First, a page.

As cobalt is found naturally in the environment, and is essential for bacteria and plants, as well as for animals and humans in the form of vitamin B12, cobalt levels in human and animal tissues can never be ‘zero’.

Cobalt is a natural component of the earth’s crust and through natural environmental processes can be found in water, soil and air.

Plants and animals

The cobalt in soil is taken up by certain bacteria in the roots of plants, where it is used by the bacteria to provide macronutrients (i.e. nitrogen-containing compounds) to the plants. These bacteria require cobalt as a trace element, as do some types of algae. The bacteria can then deliver the macronutrients to the plant, which results in the growth and overall health of the plant.

Animals receive cobalt through plants and water (at low levels). Bacteria in the stomach of ruminant animals (animals that chew the cud and have a stomach consisting of four chambers) require cobalt and in turn use cobalt for the synthesis of vitamin B12. This vitamin is essential for healthy livestock, and cobalt deficiency in farm animals, ‘bush sickness’, is cured by adding cobalt to soil fertilisers and animal feed.

Cobalt in humans

Humans ingest cobalt through the drinking of water, as well as the eating of plants and animal products (i.e. dairy products and meat). Cobalt is essential to humans in the form of vitamin B12, which contributes to healthy blood cell formation and neurological health.

Vitamin B12 deficiency is a concern for vegans and vegetarians, as this vitamin is only present in animal-derived foods (eggs, milk products, meats). Deficiency is also an issue for patients who have undergone weight-loss surgery (certain types of gastric bypass operations), or suffer from chronic stomach or intestinal disorders. This is due to a very specific sequence of events that are needed for vitamin B12 absorption.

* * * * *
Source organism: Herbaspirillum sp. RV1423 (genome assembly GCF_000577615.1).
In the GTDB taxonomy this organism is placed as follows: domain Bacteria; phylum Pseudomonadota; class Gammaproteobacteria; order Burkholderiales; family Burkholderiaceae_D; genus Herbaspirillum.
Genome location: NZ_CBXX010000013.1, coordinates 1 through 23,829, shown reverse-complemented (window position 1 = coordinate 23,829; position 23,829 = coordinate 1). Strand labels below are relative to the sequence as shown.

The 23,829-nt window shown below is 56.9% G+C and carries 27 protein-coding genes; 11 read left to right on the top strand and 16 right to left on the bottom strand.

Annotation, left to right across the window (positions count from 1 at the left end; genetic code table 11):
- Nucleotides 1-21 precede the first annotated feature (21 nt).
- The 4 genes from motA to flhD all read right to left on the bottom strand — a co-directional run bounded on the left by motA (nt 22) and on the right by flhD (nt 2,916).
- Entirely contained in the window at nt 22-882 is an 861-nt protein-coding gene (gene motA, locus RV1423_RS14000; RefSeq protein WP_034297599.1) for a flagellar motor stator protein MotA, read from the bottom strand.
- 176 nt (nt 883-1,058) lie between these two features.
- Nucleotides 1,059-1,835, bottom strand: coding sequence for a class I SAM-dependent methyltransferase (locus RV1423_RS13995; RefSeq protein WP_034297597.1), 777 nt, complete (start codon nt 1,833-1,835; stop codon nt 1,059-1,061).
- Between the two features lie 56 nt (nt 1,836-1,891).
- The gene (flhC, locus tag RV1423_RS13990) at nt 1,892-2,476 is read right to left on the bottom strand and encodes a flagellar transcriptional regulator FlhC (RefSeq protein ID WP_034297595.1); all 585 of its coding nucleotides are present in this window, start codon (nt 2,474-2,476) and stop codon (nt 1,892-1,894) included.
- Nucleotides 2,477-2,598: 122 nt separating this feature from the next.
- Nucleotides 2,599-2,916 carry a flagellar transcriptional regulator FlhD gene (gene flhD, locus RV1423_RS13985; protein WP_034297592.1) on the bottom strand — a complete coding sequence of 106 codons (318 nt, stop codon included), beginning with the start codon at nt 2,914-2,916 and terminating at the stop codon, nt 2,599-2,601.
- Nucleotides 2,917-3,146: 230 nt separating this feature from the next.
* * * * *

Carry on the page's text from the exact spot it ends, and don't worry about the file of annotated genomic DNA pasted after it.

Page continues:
Milk and cheese
Cobalt is essential to humans in the form of vitamin B12, only present in animal-derived foods

In the first step of the absorption process, vitamin B12 is bound to a protein called “R protein”, which is secreted in the mouth by salivary glands. R protein forms a complex with vitamin B12, and protects the vitamin from being destroyed in the acidic environment of the stomach. The stomach releases another molecule needed for the absorption process, called intrinsic factor. Intrinsic factor and the R protein-vitamin B12 complex pass independently through the stomach. Once these molecules reach the upper intestine, vitamin B12 is released from its complex with R protein through digestion facilitated by the pancreas, and instead binds to intrinsic factor. The new complex, intrinsic factor-vitamin B12, can be absorbed by the cells lining the intestine, but only in a very specific region of the intestine called the ileum. Here, the complex enters the cells and vitamin B12 is released inside the intestinal cell, which then transports the vitamin on to the blood stream. Vitamin B12 is delivered to the liver for storage and distribution into the body as needed.

A disruption in any of the steps results in malabsorption of vitamin B12. The complexity of the digestion and absorption of this vitamin explains why many different conditions can result in a deficiency, such as weight loss surgery, mild pancreas- or stomach conditions, as well as certain rare deficiencies in the secretion of R protein or intrinsic factor.

Vitamin B12 deficiency symptoms include anaemia, gastrointestinal disturbances and neurological impairment (e.g. weakness, depression or memory loss). Depending on the underlying cause of a vitamin B12 deficiency, it can easily be treated with different methods: Vitamin B12 supplements can be taken in the case of a nutritional deficiency in people who can absorb the vitamin. Deficiency based on malabsorption in patients with any digestive disorder or bypass surgery needs to be treated with vitamin B12 in the form of a nasal spray or an intramuscular injection.